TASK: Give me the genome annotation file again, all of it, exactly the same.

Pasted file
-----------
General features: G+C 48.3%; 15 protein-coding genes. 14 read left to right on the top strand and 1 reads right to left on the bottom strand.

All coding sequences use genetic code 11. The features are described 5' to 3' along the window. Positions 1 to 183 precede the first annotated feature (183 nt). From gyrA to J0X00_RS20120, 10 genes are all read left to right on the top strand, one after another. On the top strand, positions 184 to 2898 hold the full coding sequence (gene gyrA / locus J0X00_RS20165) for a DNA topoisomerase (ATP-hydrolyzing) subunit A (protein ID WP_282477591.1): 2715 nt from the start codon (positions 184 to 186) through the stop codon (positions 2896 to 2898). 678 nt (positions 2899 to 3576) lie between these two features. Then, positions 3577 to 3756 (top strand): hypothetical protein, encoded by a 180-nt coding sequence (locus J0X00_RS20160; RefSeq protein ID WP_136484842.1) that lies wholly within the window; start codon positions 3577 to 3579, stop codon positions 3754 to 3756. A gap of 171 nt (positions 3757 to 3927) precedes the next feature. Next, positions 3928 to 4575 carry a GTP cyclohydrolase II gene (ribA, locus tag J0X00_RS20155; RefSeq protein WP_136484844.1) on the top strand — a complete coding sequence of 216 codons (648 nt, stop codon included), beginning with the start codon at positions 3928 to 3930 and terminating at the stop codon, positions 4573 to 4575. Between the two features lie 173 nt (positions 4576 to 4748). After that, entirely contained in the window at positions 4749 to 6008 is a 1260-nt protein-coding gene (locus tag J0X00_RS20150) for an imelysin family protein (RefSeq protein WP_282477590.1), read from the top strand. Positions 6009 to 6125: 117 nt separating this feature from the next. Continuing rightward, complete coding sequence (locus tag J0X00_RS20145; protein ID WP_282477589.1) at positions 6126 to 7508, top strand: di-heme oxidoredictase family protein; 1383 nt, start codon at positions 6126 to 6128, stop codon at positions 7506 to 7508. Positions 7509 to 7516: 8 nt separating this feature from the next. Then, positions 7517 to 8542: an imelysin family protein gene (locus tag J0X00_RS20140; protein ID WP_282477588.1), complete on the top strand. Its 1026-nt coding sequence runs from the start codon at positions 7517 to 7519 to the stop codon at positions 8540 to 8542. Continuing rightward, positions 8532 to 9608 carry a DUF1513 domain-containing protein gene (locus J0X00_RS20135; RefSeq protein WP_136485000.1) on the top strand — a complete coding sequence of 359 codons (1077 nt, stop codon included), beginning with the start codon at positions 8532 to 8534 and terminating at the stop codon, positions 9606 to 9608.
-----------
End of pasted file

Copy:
General features: G+C 48.3%; 15 protein-coding genes. 14 read left to right on the top strand and 1 reads right to left on the bottom strand.

All coding sequences use genetic code 11. The features are described 5' to 3' along the window. Positions 1 to 183 precede the first annotated feature (183 nt). From gyrA to J0X00_RS20120, 10 genes are all read left to right on the top strand, one after another. On the top strand, positions 184 to 2898 hold the full coding sequence (gene gyrA / locus J0X00_RS20165) for a DNA topoisomerase (ATP-hydrolyzing) subunit A (protein ID WP_282477591.1): 2715 nt from the start codon (positions 184 to 186) through the stop codon (positions 2896 to 2898). 678 nt (positions 2899 to 3576) lie between these two features. Then, positions 3577 to 3756 (top strand): hypothetical protein, encoded by a 180-nt coding sequence (locus J0X00_RS20160; RefSeq protein ID WP_136484842.1) that lies wholly within the window; start codon positions 3577 to 3579, stop codon positions 3754 to 3756. A gap of 171 nt (positions 3757 to 3927) precedes the next feature. Next, positions 3928 to 4575 carry a GTP cyclohydrolase II gene (ribA, locus tag J0X00_RS20155; RefSeq protein WP_136484844.1) on the top strand — a complete coding sequence of 216 codons (648 nt, stop codon included), beginning with the start codon at positions 3928 to 3930 and terminating at the stop codon, positions 4573 to 4575. Between the two features lie 173 nt (positions 4576 to 4748). After that, entirely contained in the window at positions 4749 to 6008 is a 1260-nt protein-coding gene (locus tag J0X00_RS20150) for an imelysin family protein (RefSeq protein WP_282477590.1), read from the top strand. Positions 6009 to 6125: 117 nt separating this feature from the next. Continuing rightward, complete coding sequence (locus tag J0X00_RS20145; protein ID WP_282477589.1) at positions 6126 to 7508, top strand: di-heme oxidoredictase family protein; 1383 nt, start codon at positions 6126 to 6128, stop codon at positions 7506 to 7508. Positions 7509 to 7516: 8 nt separating this feature from the next. Then, positions 7517 to 8542: an imelysin family protein gene (locus tag J0X00_RS20140; protein ID WP_282477588.1), complete on the top strand. Its 1026-nt coding sequence runs from the start codon at positions 7517 to 7519 to the stop codon at positions 8540 to 8542. Continuing rightward, positions 8532 to 9608 carry a DUF1513 domain-containing protein gene (locus J0X00_RS20135; RefSeq protein WP_136485000.1) on the top strand — a complete coding sequence of 359 codons (1077 nt, stop codon included), beginning with the start codon at positions 8532 to 8534 and terminating at the stop codon, positions 9606 to 9608.